Visions of Jazz: The First Century
Oxford University Press, 1998 M10 22 - 704 páginas
Poised to become a classic of jazz literature, Visions of Jazz: The First Century offers seventy-nine chapters illuminating the lives of virtually all the major figures in jazz history. From Louis Armstrong's renegade-style trumpet playing to Sarah Vaughan's operatic crooning, and from the swinging elegance of Duke Ellington to the pioneering experiments of Ornette Coleman, jazz critic Gary Giddins continually astonishes the reader with his unparalleled insight. Writing with the grace and wit that have endeared his prose to Village Voice readers for decades, Giddins also widens the scope of jazz to include such crucial American musicians as Irving Berlin, Rosemary Clooney, and Frank Sinatra, all primarily pop performers who are often dismissed by fans and critics as mere derivatives of the true jazz idiom. And he devotes an entire quarter of this landmark volume to young, still-active jazz artists, boldly expanding the horizons of jazz--and charting and exploring the music's influences as no other book has done.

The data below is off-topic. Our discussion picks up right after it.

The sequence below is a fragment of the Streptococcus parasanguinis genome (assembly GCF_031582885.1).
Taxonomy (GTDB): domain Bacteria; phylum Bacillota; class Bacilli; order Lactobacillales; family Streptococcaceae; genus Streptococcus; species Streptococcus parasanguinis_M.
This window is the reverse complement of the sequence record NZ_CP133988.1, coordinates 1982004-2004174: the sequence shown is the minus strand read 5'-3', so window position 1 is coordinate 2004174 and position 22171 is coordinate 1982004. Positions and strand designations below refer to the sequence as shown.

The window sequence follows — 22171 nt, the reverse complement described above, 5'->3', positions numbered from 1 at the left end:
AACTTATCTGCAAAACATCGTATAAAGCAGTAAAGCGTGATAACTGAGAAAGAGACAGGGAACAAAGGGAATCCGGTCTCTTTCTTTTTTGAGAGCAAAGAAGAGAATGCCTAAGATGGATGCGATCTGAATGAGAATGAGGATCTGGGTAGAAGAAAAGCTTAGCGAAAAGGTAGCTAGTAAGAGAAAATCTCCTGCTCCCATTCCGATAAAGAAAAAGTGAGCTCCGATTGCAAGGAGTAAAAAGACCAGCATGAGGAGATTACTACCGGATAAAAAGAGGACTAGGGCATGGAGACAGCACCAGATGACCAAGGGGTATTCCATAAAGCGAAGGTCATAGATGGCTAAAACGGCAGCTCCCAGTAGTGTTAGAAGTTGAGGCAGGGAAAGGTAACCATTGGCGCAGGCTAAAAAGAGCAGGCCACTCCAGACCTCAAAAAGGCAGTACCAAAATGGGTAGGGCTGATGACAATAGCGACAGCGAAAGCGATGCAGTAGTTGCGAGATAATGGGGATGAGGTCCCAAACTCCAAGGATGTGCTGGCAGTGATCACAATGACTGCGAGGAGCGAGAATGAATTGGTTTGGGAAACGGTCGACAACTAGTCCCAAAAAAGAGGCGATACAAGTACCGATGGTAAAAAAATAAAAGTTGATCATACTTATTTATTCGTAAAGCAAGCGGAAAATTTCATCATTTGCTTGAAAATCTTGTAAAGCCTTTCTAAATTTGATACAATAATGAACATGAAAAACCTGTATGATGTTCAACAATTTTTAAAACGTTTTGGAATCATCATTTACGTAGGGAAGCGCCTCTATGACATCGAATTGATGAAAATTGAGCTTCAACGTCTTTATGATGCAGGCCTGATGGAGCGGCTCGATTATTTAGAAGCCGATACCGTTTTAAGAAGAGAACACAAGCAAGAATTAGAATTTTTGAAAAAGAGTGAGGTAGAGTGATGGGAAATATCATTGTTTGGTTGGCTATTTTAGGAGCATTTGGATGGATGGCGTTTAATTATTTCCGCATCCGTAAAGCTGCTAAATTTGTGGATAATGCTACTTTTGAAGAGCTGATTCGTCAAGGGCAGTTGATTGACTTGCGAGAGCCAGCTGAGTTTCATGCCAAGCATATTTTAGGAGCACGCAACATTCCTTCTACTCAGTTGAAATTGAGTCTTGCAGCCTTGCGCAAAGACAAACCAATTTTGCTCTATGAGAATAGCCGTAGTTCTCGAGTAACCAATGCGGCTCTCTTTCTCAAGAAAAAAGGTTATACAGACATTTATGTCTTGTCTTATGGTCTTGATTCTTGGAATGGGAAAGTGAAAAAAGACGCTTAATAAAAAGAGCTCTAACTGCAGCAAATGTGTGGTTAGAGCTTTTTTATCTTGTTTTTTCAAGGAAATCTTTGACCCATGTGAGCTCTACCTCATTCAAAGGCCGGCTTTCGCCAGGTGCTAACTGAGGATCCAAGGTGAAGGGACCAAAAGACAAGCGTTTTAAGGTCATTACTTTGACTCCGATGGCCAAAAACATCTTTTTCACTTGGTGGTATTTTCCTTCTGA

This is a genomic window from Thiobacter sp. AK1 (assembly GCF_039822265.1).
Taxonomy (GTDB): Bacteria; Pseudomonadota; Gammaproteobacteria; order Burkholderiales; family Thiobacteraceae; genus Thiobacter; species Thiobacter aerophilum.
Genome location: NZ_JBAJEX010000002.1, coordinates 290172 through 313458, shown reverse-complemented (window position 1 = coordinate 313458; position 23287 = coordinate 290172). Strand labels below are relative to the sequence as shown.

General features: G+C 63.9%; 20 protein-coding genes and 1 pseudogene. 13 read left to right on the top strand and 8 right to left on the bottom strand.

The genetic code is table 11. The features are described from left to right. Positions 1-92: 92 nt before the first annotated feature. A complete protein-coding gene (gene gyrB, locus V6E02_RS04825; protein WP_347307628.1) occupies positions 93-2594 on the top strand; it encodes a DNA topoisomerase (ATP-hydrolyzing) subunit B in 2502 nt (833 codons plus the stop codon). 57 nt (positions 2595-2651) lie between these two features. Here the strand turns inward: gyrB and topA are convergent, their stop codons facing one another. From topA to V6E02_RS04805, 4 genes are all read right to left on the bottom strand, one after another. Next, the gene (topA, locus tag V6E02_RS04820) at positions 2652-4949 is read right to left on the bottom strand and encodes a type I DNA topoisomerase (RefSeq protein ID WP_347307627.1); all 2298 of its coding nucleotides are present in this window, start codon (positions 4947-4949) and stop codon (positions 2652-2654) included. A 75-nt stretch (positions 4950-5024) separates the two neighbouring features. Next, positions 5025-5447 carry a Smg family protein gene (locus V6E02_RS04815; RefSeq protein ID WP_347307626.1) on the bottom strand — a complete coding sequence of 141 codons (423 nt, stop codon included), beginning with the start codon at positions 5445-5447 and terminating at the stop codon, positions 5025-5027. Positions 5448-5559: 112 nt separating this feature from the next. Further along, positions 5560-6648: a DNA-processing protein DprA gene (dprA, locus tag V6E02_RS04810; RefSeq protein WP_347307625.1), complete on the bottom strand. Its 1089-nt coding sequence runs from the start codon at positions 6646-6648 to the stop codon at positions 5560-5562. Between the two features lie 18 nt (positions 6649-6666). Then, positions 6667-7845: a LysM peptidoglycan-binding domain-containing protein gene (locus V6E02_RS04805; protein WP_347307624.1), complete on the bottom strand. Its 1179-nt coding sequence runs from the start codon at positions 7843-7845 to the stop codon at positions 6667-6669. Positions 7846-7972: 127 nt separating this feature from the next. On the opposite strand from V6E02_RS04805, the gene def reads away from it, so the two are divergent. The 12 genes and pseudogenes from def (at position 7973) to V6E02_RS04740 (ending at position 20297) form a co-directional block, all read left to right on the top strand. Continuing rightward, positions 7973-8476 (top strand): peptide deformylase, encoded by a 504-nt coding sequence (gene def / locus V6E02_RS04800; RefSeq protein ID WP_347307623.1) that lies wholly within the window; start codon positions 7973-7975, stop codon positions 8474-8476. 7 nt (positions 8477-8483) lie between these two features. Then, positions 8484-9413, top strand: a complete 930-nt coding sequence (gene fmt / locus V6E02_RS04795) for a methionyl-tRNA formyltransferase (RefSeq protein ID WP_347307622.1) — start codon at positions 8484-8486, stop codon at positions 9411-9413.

As someone who has long fought for the acceptance of repertory jazz (the establishment of institutional orchestras that interpret and reinterpret classic scores), I do not think so. But I worry about the marginalization of creative ...
... the guardians of musical morality are appalled by such latitude (Sartre's phrase, “to freedom condemned,” comes to mind) and mean to cleanse jazz of impurities transmitted through contact with the European classics, American pop, ...
The best of Berlin's original film scores was the 1935 Fred Astaire and Ginger Rogers vehicle, Top Hat, which produced five instant classics: "Isn't This a Lovely Day?
... “Royal Garden Blues,” an instant classic, in 1918. Later that year, they set up shop in New York. Willie “The Lion” Smith once called Clarence the first big New Orleans influence to hit New York and credited him with giving a start ...
... “Poor House Blues” and “Thunderstorm Blues" (Waller and Razaf wrote the third). Armstrong, who made a point of recording songs by African-American writers, would soon ensure the classic stature of “Basin Street Blues,” “Mahogany ...
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VISIONS OF JAZZ: The First CenturyCrítica de los usuarios - Kirkus
Giddins, a longtime Village Voice contributor and one of our most skillful jazz critics (Faces in the Crowd, 1992, etc.), offers a monumental work of ambition, an attempt to encapsulate a hundred ... Leer comentario completo
LibraryThing ReviewCrítica de los usuarios - rocketjk - LibraryThing
Visions of Jazz is a collection of 49 essays, each one describing a different jazz musician or group, moving more or less chronologically through the 20th century. Giddins is a very good writer, which ... Leer comentario completo